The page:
Northern Ireland news

Poet and novelist inspired by the romantic landscape of the Glens of Antrim to be honoured with blue plaque

The cover of Moira ONeill’s best known work, ?Songs of the Glens of Antrim ?, first published in 1900

A POET and novelist, whose work was inspired by the romantic landscape of the Glens of Antrim, is to be honoured with a blue plaque.

The Ulster History Circle will commemorate the work of Moira O'Neill, the pen name of Agnes Higginson Skrine, on Saturday when a plaque is unveiled at Cushendun Old Church by her granddaughter Sally Phipps.

Born in 1864 in Mauritius, she lived in Cushendun which influenced and inspired much of her work.

Best known for her work, Songs of the Glens of Antrim, it included 25 ballads and poems, mainly written in the dialect of the Glens.

Her subjects include townland names, aspects of rural life and themes of exile and return, reflecting her emigration to Canada, before she returned to Co Antrim.

She also wrote a poem called 'The North-West - Canada', but was mostly influenced by the landscape of the Glens and her work celebrates the area.

She also wrote three novels, 'An Easter Vocation', a society novel set in England, 'From Two Points of View', also set in England and Canada and 'The Elf-Errant', a story for children based in Glendun that explores the cultural differences between Irish fairies who live there and a visiting Engli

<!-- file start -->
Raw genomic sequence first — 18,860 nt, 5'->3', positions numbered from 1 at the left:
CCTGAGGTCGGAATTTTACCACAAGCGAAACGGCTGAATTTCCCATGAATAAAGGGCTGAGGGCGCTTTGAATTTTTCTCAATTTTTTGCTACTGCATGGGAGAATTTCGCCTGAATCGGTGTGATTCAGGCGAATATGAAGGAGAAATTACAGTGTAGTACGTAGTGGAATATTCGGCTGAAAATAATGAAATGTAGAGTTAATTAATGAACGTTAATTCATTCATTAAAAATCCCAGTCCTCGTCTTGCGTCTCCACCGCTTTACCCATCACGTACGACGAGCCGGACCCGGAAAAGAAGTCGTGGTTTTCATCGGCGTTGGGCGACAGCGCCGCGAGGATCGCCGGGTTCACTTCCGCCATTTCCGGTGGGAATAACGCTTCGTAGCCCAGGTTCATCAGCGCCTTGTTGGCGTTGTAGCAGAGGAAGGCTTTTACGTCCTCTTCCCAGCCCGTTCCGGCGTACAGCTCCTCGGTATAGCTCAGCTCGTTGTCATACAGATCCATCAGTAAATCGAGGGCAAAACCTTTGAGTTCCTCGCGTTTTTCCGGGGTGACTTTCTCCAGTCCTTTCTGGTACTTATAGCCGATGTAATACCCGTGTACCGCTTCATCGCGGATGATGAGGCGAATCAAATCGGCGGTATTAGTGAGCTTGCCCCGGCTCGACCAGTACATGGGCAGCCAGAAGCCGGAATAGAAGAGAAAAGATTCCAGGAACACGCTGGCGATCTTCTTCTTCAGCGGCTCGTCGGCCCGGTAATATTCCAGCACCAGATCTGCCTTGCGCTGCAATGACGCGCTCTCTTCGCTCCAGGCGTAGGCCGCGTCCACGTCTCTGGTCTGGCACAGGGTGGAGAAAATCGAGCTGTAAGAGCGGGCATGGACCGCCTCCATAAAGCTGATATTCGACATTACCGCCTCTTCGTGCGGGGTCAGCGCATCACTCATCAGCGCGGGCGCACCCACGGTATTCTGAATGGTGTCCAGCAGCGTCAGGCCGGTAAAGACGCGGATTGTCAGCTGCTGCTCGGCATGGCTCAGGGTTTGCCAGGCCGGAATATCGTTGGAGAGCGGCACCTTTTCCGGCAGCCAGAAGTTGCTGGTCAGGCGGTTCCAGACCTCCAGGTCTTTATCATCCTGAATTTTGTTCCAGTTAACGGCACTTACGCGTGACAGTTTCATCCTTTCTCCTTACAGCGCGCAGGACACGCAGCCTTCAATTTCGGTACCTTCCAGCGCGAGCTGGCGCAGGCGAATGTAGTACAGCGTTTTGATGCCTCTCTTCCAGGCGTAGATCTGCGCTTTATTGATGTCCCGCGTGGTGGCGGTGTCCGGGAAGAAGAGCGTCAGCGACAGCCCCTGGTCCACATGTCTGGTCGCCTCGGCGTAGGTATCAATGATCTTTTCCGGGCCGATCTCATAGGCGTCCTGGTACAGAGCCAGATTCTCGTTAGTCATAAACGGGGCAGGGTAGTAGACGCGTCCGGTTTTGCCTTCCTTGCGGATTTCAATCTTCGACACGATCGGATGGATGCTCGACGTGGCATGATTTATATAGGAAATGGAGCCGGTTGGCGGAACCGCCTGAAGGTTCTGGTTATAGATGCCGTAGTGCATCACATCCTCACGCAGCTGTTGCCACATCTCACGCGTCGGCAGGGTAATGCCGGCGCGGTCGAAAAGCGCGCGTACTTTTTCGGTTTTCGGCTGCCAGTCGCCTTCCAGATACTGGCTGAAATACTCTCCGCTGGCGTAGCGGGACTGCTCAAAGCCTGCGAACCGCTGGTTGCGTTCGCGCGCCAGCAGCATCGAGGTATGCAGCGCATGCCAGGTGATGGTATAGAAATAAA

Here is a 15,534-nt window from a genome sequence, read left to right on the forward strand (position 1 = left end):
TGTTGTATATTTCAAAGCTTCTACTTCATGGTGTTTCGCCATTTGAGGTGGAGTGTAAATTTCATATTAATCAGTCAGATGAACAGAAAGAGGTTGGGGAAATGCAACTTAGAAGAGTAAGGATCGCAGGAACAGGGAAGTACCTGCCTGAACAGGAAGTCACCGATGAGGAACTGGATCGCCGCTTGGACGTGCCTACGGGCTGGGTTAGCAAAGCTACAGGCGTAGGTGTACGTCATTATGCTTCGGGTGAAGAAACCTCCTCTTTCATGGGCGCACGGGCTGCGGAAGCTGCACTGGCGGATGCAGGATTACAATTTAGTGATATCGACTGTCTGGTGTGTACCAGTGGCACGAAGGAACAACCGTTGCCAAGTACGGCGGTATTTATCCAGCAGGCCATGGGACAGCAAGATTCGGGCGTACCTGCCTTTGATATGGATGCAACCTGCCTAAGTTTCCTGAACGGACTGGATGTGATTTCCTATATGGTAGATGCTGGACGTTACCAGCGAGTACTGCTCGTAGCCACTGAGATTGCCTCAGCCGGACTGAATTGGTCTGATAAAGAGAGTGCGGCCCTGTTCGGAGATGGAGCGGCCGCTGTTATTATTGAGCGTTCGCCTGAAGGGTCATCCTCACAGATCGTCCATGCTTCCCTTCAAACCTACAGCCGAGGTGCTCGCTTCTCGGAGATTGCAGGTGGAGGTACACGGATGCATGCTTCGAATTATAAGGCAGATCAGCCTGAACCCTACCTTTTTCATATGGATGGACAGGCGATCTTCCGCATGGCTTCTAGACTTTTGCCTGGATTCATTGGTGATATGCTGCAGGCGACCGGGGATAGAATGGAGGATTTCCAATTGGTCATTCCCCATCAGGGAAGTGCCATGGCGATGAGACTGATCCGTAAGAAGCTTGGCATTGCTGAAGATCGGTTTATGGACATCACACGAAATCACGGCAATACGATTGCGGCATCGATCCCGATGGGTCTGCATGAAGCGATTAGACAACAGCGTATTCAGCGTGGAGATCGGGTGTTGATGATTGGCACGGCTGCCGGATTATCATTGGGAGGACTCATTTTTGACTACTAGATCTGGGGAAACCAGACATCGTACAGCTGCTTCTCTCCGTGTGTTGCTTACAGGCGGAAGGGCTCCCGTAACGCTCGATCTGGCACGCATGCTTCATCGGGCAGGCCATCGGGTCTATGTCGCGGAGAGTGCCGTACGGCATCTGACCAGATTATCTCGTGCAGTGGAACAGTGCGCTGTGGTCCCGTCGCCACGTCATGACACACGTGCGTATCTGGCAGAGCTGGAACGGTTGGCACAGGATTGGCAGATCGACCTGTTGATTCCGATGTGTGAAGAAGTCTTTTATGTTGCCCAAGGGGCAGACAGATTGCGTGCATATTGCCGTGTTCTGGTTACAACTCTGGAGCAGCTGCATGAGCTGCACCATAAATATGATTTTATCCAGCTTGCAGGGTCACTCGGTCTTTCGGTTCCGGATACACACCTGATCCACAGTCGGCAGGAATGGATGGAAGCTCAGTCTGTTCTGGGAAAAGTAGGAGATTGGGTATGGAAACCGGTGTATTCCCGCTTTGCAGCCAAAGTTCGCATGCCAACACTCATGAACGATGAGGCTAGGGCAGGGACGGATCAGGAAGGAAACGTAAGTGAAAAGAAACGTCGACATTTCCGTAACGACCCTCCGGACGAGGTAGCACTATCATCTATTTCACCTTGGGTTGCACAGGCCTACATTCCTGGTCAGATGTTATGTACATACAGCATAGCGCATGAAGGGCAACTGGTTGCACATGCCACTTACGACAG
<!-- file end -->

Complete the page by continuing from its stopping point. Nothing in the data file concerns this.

Her work also influenced some of the leading names in the musical world, including composers Charles Villiers Stanford and Hamilton Harty.

She later settled in Ferns, Co Wexford, where she died in 1955.

Chris Spurr, chairman of the Ulster History Circle, said: "Moira O'Neill had a special voice which found expression in sensitive poetry that contains many memorable lyrical images, and the Ulster History Circle is delighted to commemorate this distinguished writer with a blue plaque.

"She was highly regarded by other poets, critics and writers, and in his book ?In Praise of Ulster, Richard Hayward, who filmed ?Devil's Rock in Cushendun in 1937, said that: ‘Her ?Songs of the Glens of Antrim ? cannot fail to be a permanent contribution to Irish literature'.

"Although Moira lived in Canada for some six years and later in the south of Ireland, the Glens of Antrim always held a particular place in her heart, and the church she attended remains an important landmark building."

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